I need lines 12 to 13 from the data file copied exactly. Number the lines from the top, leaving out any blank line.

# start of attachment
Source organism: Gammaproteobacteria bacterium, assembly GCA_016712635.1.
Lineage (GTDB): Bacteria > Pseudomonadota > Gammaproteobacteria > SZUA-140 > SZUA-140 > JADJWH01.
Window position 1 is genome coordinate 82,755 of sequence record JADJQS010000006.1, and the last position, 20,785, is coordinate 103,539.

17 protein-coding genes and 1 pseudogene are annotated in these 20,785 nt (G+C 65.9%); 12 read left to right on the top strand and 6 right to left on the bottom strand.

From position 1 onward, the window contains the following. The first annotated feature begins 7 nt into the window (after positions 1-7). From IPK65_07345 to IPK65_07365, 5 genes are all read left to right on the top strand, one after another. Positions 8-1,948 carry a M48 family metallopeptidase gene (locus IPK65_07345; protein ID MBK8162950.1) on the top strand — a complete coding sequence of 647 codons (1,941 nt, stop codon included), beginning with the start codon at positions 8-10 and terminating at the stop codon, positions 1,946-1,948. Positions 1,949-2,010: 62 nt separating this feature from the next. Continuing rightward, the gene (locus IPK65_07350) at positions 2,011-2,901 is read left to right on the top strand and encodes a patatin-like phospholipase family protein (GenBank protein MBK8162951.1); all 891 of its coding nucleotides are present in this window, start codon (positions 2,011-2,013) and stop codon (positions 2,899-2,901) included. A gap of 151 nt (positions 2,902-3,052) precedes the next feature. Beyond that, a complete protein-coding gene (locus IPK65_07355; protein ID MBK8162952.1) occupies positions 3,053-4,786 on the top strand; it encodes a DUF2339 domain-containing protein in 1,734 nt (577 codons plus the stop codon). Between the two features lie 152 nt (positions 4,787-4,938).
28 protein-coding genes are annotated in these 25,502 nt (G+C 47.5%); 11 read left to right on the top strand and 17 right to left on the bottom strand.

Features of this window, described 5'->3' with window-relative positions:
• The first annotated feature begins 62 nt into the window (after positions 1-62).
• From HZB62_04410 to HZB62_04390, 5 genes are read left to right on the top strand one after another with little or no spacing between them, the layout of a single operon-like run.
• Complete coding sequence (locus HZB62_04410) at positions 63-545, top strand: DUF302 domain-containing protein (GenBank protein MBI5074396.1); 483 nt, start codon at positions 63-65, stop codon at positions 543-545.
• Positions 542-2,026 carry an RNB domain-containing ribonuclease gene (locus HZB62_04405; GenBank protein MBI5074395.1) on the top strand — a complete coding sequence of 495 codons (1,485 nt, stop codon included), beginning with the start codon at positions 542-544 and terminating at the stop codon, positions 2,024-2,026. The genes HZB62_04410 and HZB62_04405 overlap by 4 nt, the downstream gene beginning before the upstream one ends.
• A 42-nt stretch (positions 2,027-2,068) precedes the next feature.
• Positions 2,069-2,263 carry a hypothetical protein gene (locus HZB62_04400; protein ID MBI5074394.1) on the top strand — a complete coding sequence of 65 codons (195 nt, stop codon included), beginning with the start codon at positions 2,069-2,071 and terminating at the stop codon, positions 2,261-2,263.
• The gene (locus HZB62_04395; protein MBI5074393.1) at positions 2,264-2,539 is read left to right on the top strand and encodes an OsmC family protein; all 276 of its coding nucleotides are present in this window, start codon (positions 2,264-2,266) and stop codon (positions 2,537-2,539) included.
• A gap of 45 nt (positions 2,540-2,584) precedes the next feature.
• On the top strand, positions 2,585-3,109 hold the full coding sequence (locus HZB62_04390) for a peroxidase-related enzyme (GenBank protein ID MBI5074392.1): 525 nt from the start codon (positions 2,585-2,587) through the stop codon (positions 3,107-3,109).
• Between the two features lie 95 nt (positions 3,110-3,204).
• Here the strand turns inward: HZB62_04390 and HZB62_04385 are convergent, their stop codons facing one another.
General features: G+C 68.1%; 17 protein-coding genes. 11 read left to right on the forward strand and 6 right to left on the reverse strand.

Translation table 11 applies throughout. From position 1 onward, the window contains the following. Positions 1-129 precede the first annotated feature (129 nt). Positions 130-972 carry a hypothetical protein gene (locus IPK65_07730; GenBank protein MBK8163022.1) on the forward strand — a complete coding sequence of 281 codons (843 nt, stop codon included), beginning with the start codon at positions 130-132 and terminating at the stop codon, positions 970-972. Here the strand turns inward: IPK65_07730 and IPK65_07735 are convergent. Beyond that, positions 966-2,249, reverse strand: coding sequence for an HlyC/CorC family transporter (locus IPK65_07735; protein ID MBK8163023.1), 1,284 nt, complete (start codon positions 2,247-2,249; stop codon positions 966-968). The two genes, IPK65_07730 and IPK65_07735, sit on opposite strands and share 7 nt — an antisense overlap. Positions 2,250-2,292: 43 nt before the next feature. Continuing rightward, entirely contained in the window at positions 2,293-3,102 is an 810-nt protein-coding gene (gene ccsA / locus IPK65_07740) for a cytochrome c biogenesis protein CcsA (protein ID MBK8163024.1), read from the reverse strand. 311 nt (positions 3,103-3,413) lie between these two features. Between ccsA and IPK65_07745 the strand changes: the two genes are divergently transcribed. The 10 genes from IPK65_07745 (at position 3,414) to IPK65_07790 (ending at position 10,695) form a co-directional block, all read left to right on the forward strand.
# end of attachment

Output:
• A 42-nt stretch (positions 2,027-2,068) precedes the next feature.
• Positions 2,069-2,263 carry a hypothetical protein gene (locus HZB62_04400; protein ID MBI5074394.1) on the top strand — a complete coding sequence of 65 codons (195 nt, stop codon included), beginning with the start codon at positions 2,069-2,071 and terminating at the stop codon, positions 2,261-2,263.